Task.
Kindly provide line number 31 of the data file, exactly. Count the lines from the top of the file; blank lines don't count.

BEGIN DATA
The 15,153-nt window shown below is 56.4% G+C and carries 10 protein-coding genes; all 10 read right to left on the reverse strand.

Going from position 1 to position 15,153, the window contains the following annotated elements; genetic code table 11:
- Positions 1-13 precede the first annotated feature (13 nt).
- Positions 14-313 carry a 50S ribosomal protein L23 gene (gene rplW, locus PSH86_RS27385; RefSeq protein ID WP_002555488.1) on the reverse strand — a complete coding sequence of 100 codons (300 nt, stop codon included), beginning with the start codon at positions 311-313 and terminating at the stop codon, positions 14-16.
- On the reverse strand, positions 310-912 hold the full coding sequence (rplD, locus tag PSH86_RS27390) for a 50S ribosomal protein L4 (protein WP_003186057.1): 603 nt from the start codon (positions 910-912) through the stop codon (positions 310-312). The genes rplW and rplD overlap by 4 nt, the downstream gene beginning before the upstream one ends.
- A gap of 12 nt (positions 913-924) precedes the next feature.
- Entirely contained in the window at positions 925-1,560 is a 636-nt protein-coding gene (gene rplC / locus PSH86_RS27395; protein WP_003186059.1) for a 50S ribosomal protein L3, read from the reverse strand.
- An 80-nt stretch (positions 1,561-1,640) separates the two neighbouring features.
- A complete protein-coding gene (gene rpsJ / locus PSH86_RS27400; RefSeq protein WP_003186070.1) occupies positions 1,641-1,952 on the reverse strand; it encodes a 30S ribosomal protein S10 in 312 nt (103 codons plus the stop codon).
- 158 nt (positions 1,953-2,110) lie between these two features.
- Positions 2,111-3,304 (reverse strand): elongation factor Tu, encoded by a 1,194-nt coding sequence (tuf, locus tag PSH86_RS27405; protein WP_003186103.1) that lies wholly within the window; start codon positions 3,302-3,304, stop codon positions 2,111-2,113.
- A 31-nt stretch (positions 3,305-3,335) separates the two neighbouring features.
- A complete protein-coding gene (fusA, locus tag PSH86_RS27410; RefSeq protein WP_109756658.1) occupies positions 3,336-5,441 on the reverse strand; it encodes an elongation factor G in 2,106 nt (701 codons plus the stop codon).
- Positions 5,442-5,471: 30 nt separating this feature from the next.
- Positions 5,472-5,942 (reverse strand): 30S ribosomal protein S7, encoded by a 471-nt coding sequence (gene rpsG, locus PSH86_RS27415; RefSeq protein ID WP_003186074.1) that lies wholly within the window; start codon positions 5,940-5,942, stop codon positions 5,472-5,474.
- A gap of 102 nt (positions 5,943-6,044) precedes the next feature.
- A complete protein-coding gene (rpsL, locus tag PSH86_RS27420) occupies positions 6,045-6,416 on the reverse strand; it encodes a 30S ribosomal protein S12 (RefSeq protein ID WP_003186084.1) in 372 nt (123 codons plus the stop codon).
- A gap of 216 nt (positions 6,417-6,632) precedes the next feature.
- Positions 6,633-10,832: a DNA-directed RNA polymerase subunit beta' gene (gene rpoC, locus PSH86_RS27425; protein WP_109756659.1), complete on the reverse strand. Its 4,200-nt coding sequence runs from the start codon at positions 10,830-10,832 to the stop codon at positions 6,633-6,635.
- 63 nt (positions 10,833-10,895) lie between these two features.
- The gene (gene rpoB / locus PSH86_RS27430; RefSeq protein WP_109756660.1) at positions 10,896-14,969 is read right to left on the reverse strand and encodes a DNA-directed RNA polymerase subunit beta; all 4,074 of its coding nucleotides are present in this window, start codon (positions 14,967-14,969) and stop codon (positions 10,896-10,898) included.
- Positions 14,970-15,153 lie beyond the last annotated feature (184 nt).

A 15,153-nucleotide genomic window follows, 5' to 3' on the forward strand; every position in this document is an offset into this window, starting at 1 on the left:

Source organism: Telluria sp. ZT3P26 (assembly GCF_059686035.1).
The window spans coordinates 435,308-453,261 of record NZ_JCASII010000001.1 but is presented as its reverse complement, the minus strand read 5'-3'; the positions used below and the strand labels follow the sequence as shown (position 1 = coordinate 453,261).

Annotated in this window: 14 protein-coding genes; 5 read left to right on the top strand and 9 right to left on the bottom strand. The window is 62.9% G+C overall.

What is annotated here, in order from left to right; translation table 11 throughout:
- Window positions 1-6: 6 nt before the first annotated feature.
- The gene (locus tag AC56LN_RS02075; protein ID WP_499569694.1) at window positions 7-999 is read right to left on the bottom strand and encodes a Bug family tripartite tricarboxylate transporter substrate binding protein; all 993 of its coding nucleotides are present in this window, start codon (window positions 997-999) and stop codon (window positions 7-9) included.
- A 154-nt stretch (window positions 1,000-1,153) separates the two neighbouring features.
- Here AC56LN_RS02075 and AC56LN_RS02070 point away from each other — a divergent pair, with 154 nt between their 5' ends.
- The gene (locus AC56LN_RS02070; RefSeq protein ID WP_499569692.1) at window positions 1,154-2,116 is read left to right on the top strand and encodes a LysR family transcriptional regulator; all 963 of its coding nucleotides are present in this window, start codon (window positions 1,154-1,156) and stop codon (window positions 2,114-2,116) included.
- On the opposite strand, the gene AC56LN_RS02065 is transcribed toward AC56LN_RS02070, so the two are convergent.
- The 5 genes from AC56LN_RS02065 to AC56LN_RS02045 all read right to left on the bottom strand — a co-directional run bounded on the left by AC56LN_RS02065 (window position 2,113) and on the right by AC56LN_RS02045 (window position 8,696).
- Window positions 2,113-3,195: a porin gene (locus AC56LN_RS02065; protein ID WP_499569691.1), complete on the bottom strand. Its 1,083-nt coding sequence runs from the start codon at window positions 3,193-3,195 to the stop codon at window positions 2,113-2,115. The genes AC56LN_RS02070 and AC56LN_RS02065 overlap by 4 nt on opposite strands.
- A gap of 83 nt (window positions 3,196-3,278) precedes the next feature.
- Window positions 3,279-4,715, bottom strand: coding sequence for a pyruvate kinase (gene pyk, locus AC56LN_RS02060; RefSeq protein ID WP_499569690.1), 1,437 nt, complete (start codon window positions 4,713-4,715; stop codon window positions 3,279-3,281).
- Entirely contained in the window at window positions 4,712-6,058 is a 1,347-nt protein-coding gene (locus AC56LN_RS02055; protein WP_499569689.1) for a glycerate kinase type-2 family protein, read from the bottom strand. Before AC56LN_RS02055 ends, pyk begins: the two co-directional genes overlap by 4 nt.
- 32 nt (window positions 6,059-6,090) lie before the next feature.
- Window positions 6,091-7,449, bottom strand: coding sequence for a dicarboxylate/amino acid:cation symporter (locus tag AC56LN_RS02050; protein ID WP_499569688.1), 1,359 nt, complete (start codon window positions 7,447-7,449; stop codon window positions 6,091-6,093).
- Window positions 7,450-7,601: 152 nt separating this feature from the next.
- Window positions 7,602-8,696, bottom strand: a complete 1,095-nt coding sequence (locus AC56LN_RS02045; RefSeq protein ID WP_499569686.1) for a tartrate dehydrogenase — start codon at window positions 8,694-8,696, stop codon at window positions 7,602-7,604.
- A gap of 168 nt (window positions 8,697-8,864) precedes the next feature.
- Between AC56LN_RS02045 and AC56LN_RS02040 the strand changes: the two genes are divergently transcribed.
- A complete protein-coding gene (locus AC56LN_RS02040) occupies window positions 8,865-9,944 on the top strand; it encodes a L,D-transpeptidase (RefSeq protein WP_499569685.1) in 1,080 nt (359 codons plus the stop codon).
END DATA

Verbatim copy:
- Here AC56LN_RS02075 and AC56LN_RS02070 point away from each other — a divergent pair, with 154 nt between their 5' ends.